Where To See Spider Lilies In And Near Tokyo

As Japan transitions from the sticky humidity of summer into the coolness of autumn, there’s one famous flower festival in September left to check off your list of things to do while visiting. Seeing them in Japan tells you autumn is almost here, but did you know that it is also called the hell flower? It’s partially due to how they are often planted by Buddhist practitioners on their ancestral grave sites as part of tradition. They are believed to be blooming in hell to help guide the dead to their next life. Spooky much? That said, Halloween is not far away so we think these flowers really held build up the atmosphere and they are a sight to behold with their vibrant red delicate petals.

Kinchakuda Manjushage

Top of the list is Kinchakuda Manjushage in Saitama with its impressive display of 5 million spider lilies blooming at its peak. It truly creates the illusion of a bright red carpet and it’s interesting to observe the casual photoshoots that take place there. Visiting in person will make you understand . The name of the park is interesting – Kinchaku means drawstring bag and since it accurately captures the shape of the river surrounding the park.

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Koishikawa Korakuen

One of the oldest gardens in Tokyo dating back to the Edo period, it is beautiful through the seasons. It is one that encourages viewers to take their time strolling through its multiple routes admiring the landscape and finding their favorite view. You’ll see this blooming in small clusters throughout your stroll when visiting between mid-September to mid-October.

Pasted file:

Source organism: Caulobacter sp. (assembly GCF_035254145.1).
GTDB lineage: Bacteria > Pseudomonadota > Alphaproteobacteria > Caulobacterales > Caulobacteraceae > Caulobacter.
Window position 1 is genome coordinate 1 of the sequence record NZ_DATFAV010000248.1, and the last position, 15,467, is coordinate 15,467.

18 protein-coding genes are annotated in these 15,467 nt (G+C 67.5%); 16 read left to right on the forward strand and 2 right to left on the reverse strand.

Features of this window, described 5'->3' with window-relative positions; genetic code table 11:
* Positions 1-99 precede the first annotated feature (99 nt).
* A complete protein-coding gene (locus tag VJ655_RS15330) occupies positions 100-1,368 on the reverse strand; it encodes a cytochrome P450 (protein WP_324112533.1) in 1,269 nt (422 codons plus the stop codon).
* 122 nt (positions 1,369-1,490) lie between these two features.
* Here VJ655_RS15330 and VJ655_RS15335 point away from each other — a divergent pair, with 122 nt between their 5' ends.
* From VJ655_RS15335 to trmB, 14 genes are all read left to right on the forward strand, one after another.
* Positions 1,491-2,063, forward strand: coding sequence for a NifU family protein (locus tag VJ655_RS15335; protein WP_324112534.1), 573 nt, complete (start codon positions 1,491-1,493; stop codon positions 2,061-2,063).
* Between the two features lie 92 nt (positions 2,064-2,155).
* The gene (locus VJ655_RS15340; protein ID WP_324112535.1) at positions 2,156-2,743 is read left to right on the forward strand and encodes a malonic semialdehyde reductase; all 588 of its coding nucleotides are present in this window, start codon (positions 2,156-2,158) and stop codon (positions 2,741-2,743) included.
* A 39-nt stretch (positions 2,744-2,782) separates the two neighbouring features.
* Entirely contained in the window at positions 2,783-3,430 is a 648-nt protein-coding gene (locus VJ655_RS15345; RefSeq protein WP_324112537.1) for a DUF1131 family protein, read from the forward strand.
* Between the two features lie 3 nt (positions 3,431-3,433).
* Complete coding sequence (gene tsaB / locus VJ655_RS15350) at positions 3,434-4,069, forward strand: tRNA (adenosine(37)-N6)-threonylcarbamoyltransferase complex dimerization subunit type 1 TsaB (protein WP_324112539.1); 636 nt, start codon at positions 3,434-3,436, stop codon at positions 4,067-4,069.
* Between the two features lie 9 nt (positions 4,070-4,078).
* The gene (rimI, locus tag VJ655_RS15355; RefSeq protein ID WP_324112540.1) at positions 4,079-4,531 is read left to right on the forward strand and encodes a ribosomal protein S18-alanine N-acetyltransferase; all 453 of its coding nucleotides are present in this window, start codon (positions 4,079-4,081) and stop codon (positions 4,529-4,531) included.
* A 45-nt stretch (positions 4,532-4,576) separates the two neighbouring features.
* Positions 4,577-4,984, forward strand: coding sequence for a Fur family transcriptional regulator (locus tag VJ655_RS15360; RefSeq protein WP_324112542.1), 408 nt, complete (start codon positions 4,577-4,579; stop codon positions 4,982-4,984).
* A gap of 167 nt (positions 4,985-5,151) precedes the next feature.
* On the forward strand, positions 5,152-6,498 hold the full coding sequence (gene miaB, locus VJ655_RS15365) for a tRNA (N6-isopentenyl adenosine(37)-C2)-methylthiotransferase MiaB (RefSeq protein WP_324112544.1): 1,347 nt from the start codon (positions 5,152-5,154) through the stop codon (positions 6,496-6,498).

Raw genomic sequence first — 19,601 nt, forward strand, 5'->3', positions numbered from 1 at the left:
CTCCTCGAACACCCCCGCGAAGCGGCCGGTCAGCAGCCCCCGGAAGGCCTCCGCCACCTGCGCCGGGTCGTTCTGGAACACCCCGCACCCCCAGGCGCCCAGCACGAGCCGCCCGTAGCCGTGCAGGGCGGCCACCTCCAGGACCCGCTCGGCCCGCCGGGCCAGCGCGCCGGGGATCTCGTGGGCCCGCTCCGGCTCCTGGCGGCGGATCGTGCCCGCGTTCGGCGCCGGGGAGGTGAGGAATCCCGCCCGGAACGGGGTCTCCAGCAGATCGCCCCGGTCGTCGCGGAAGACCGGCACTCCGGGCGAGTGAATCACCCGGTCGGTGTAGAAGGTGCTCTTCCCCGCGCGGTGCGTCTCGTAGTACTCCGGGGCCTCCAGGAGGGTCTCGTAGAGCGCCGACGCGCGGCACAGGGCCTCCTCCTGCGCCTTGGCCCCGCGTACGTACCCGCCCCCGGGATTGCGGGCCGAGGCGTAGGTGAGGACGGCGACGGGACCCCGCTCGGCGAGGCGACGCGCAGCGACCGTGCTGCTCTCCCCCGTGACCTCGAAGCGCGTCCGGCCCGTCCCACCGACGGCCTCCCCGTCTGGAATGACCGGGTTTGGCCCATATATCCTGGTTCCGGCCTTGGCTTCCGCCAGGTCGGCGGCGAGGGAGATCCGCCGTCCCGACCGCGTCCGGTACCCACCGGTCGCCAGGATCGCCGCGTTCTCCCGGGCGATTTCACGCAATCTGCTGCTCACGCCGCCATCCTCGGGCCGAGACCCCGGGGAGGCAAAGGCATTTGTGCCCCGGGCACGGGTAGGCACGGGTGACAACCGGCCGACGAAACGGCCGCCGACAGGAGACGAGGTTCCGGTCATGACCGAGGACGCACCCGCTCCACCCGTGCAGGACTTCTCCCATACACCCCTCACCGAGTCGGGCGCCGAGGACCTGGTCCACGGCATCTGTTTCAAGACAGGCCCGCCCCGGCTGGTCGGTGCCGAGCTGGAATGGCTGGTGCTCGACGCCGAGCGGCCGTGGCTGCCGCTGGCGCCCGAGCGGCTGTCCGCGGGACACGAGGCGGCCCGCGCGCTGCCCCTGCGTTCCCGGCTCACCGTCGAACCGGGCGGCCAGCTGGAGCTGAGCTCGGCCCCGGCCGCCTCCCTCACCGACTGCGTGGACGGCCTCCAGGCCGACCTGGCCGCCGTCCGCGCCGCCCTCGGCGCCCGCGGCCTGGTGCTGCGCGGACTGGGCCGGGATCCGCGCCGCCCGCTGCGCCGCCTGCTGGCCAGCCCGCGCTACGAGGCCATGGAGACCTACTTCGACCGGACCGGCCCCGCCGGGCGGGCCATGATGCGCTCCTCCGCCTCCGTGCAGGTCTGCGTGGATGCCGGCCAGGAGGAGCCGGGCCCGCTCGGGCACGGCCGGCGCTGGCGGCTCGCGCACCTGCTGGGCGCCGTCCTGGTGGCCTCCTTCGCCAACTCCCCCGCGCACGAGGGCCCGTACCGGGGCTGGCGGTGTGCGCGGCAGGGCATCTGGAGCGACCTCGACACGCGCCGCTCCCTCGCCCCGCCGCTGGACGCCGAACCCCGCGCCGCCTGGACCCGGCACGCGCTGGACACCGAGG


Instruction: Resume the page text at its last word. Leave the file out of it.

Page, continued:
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Nogawa Park

Located on the west side of Tokyo, this spacious park is best explored by bicycle, although walking on well-paved trails make for a slower-paced time admiring the flowers and people-watching. Among the many attractions within the space, highlights include a water park (open between July to September) and a bonsai museum. It's a highly recommended spot for picnics and large gatherings!

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Hamarikyu Gardens

Of all the places listed, this one is the closest to central Tokyo. Featuring an impressive backdrop of Tokyo's modern architecture, this landscape garden also has a teahouse sitting out on its tranquil pond. Interesting to note is how pond levels remain in an ever-changing state as it is directly connected to the nearby sea so you can expect the scenery to slightly different depending on the time of day. The spider lilies are scattered through the park in clusters.

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Which of these parks have caught your interest the most? The great thing about Japan is how there's almost always a little park around every corner you turn, and seasonal blooms can be seen even on a casual leisurely walk through town, so get around to spotting those spider lilies when September rolls around!

Cover Photo: Ikidane Nippon